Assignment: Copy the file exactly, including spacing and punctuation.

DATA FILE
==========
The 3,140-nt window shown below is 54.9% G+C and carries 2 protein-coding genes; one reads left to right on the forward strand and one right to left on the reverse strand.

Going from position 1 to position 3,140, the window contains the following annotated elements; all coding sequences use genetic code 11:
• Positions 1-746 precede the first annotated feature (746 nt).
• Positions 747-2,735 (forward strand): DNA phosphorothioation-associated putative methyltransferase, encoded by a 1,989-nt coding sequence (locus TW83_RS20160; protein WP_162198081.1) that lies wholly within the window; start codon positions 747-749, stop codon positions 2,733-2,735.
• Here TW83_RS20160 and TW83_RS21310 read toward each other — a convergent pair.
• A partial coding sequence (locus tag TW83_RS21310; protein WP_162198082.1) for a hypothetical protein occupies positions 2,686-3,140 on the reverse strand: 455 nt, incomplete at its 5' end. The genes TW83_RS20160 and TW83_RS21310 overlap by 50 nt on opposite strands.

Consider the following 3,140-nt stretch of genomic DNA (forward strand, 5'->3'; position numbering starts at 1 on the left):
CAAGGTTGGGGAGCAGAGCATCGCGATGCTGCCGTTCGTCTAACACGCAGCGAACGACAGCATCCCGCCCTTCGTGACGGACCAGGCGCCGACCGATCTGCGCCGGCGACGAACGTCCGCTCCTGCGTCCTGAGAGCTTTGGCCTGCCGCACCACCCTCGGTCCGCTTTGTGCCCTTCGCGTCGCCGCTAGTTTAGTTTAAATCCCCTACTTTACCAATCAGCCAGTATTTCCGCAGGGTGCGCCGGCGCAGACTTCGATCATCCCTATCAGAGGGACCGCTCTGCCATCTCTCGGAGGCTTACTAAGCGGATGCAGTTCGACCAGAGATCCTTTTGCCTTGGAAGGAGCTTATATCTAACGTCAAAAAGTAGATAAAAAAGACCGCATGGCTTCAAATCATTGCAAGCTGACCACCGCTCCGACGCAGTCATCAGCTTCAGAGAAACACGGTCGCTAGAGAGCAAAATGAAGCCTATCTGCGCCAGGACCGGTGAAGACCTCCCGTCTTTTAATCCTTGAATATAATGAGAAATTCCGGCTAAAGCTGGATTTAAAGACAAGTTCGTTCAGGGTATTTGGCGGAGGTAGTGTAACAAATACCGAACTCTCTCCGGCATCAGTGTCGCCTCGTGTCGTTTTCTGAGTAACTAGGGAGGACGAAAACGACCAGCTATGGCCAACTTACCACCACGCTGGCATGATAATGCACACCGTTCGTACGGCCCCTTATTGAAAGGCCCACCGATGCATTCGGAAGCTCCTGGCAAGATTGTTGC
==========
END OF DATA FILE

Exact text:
The 3,140-nt window shown below is 54.9% G+C and carries 2 protein-coding genes; one reads left to right on the forward strand and one right to left on the reverse strand.

Going from position 1 to position 3,140, the window contains the following annotated elements; all coding sequences use genetic code 11:
• Positions 1-746 precede the first annotated feature (746 nt).
• Positions 747-2,735 (forward strand): DNA phosphorothioation-associated putative methyltransferase, encoded by a 1,989-nt coding sequence (locus TW83_RS20160; protein WP_162198081.1) that lies wholly within the window; start codon positions 747-749, stop codon positions 2,733-2,735.
• Here TW83_RS20160 and TW83_RS21310 read toward each other — a convergent pair.
• A partial coding sequence (locus tag TW83_RS21310; protein WP_162198082.1) for a hypothetical protein occupies positions 2,686-3,140 on the reverse strand: 455 nt, incomplete at its 5' end. The genes TW83_RS20160 and TW83_RS21310 overlap by 50 nt on opposite strands.

Consider the following 3,140-nt stretch of genomic DNA (forward strand, 5'->3'; position numbering starts at 1 on the left):
CAAGGTTGGGGAGCAGAGCATCGCGATGCTGCCGTTCGTCTAACACGCAGCGAACGACAGCATCCCGCCCTTCGTGACGGACCAGGCGCCGACCGATCTGCGCCGGCGACGAACGTCCGCTCCTGCGTCCTGAGAGCTTTGGCCTGCCGCACCACCCTCGGTCCGCTTTGTGCCCTTCGCGTCGCCGCTAGTTTAGTTTAAATCCCCTACTTTACCAATCAGCCAGTATTTCCGCAGGGTGCGCCGGCGCAGACTTCGATCATCCCTATCAGAGGGACCGCTCTGCCATCTCTCGGAGGCTTACTAAGCGGATGCAGTTCGACCAGAGATCCTTTTGCCTTGGAAGGAGCTTATATCTAACGTCAAAAAGTAGATAAAAAAGACCGCATGGCTTCAAATCATTGCAAGCTGACCACCGCTCCGACGCAGTCATCAGCTTCAGAGAAACACGGTCGCTAGAGAGCAAAATGAAGCCTATCTGCGCCAGGACCGGTGAAGACCTCCCGTCTTTTAATCCTTGAATATAATGAGAAATTCCGGCTAAAGCTGGATTTAAAGACAAGTTCGTTCAGGGTATTTGGCGGAGGTAGTGTAACAAATACCGAACTCTCTCCGGCATCAGTGTCGCCTCGTGTCGTTTTCTGAGTAACTAGGGAGGACGAAAACGACCAGCTATGGCCAACTTACCACCACGCTGGCATGATAATGCACACCGTTCGTACGGCCCCTTATTGAAAGGCCCACCGATGCATTCGGAAGCTCCTGGCAAGATTGTTGC